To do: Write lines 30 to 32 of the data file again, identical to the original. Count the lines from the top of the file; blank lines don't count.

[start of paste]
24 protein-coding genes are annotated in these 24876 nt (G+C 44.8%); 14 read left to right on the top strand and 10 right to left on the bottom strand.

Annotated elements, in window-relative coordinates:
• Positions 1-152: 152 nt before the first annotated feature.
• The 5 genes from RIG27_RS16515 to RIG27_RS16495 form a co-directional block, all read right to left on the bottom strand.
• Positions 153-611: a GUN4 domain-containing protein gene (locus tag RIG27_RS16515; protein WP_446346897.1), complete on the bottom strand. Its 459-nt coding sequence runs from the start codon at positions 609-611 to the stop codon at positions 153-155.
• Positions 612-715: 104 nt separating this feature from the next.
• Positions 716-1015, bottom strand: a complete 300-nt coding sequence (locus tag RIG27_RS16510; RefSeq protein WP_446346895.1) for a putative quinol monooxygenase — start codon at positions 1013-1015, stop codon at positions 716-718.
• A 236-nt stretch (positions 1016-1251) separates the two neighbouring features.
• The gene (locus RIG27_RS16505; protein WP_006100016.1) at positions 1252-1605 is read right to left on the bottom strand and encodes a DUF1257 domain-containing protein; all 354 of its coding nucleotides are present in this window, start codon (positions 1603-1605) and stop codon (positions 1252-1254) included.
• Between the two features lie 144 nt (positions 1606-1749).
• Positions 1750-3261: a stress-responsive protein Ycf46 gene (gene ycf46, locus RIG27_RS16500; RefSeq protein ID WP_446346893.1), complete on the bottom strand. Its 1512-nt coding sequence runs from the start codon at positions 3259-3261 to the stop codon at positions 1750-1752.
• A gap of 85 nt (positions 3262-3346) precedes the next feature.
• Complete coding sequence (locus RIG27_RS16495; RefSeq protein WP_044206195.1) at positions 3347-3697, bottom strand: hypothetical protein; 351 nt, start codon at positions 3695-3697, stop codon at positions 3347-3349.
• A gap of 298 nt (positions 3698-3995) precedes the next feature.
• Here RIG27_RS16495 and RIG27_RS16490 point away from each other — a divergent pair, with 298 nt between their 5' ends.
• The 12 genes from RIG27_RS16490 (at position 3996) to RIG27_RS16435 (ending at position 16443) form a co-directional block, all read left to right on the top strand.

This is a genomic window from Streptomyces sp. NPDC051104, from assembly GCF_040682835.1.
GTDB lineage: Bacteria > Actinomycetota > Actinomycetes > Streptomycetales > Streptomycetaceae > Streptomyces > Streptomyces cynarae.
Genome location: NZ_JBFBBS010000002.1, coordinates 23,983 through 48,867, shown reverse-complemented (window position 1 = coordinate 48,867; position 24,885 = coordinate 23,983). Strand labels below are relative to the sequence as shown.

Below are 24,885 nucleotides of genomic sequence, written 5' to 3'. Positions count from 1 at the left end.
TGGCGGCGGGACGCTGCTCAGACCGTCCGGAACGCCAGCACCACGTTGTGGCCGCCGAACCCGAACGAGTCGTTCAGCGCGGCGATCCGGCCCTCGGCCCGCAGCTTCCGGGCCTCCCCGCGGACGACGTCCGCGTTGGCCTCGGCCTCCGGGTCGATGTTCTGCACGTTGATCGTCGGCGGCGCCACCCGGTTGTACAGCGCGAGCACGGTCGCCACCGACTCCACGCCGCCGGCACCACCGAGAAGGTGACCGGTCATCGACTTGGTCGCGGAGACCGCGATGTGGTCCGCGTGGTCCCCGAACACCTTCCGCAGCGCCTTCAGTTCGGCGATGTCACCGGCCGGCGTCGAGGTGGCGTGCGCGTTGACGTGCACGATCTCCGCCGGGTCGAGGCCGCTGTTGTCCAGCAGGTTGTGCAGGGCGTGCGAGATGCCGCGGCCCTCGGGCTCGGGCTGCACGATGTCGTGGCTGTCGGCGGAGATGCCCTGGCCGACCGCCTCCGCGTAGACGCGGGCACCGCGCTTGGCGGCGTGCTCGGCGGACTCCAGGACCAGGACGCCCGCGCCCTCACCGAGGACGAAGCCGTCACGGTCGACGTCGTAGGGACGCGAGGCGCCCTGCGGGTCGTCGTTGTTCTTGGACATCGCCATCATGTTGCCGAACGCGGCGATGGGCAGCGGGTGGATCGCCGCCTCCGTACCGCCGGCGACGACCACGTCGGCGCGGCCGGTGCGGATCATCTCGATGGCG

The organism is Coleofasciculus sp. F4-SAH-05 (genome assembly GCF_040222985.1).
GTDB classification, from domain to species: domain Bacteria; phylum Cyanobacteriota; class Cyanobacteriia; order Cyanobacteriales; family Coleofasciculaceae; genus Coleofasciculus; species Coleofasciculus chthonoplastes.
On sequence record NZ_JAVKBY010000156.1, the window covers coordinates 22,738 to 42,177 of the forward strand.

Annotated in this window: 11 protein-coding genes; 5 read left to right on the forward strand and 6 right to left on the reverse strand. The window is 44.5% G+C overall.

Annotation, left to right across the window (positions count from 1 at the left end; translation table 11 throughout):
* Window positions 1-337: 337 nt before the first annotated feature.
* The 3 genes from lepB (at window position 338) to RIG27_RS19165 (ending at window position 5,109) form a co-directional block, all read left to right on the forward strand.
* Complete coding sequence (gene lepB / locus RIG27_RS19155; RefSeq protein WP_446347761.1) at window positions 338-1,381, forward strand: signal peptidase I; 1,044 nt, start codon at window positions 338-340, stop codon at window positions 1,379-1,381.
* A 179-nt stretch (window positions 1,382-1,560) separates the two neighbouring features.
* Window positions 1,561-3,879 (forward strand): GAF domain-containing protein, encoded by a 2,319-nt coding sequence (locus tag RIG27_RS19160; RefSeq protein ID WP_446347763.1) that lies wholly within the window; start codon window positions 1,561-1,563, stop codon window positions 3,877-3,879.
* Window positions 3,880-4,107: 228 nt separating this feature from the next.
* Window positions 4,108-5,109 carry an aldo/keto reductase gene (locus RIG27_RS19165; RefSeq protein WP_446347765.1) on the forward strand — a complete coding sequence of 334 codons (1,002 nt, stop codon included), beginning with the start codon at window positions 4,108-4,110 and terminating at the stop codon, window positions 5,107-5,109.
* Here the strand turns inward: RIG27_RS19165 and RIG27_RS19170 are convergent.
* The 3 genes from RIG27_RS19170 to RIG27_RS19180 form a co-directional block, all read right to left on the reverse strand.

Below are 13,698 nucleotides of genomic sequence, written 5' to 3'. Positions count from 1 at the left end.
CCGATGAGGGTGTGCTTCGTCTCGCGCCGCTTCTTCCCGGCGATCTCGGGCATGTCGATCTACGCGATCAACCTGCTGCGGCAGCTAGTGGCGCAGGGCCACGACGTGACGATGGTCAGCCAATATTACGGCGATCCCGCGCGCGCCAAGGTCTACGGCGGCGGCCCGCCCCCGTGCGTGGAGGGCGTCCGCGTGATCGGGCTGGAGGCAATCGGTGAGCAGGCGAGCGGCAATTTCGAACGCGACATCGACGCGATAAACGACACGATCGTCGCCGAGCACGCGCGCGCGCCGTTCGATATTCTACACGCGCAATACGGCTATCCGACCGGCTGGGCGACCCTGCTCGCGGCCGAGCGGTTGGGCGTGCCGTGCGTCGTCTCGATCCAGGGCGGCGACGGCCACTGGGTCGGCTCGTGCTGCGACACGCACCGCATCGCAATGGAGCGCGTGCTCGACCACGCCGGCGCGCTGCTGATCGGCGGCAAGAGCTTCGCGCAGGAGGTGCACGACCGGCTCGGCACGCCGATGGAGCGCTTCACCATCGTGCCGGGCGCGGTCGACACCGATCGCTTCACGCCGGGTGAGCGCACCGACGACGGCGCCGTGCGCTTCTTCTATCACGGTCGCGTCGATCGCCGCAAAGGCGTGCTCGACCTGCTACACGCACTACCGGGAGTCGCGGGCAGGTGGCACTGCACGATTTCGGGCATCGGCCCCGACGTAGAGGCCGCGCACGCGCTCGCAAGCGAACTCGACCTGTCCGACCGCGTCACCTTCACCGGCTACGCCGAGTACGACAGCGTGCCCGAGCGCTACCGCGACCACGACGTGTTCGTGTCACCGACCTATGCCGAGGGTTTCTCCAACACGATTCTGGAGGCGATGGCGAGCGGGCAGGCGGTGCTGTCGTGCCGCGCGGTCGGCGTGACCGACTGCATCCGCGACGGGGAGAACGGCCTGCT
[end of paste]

* A 179-nt stretch (window positions 1,382-1,560) separates the two neighbouring features.
* Window positions 1,561-3,879 (forward strand): GAF domain-containing protein, encoded by a 2,319-nt coding sequence (locus tag RIG27_RS19160; RefSeq protein ID WP_446347763.1) that lies wholly within the window; start codon window positions 1,561-1,563, stop codon window positions 3,877-3,879.
* Window positions 3,880-4,107: 228 nt separating this feature from the next.